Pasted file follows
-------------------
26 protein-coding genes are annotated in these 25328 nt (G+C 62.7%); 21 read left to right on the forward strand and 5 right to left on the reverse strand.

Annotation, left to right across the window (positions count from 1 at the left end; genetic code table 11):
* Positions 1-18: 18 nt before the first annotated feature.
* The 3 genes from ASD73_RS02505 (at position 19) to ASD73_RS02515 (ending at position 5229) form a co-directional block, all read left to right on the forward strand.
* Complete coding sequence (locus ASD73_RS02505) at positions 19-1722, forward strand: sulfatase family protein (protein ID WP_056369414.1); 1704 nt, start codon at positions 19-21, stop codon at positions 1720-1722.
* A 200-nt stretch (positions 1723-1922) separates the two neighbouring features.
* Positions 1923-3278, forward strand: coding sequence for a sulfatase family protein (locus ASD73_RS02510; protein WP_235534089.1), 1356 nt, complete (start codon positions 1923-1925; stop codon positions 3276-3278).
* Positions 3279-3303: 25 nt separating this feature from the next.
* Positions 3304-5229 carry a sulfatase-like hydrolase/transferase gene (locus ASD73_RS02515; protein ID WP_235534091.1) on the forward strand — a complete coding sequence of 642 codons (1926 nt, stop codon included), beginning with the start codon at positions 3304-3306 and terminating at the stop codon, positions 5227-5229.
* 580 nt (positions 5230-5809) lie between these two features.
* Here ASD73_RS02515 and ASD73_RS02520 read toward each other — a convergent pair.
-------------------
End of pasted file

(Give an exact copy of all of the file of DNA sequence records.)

26 protein-coding genes are annotated in these 25328 nt (G+C 62.7%); 21 read left to right on the forward strand and 5 right to left on the reverse strand.

Annotation, left to right across the window (positions count from 1 at the left end; genetic code table 11):
* Positions 1-18: 18 nt before the first annotated feature.
* The 3 genes from ASD73_RS02505 (at position 19) to ASD73_RS02515 (ending at position 5229) form a co-directional block, all read left to right on the forward strand.
* Complete coding sequence (locus ASD73_RS02505) at positions 19-1722, forward strand: sulfatase family protein (protein ID WP_056369414.1); 1704 nt, start codon at positions 19-21, stop codon at positions 1720-1722.
* A 200-nt stretch (positions 1723-1922) separates the two neighbouring features.
* Positions 1923-3278, forward strand: coding sequence for a sulfatase family protein (locus ASD73_RS02510; protein WP_235534089.1), 1356 nt, complete (start codon positions 1923-1925; stop codon positions 3276-3278).
* Positions 3279-3303: 25 nt separating this feature from the next.
* Positions 3304-5229 carry a sulfatase-like hydrolase/transferase gene (locus ASD73_RS02515; protein ID WP_235534091.1) on the forward strand — a complete coding sequence of 642 codons (1926 nt, stop codon included), beginning with the start codon at positions 3304-3306 and terminating at the stop codon, positions 5227-5229.
* 580 nt (positions 5230-5809) lie between these two features.
* Here ASD73_RS02515 and ASD73_RS02520 read toward each other — a convergent pair.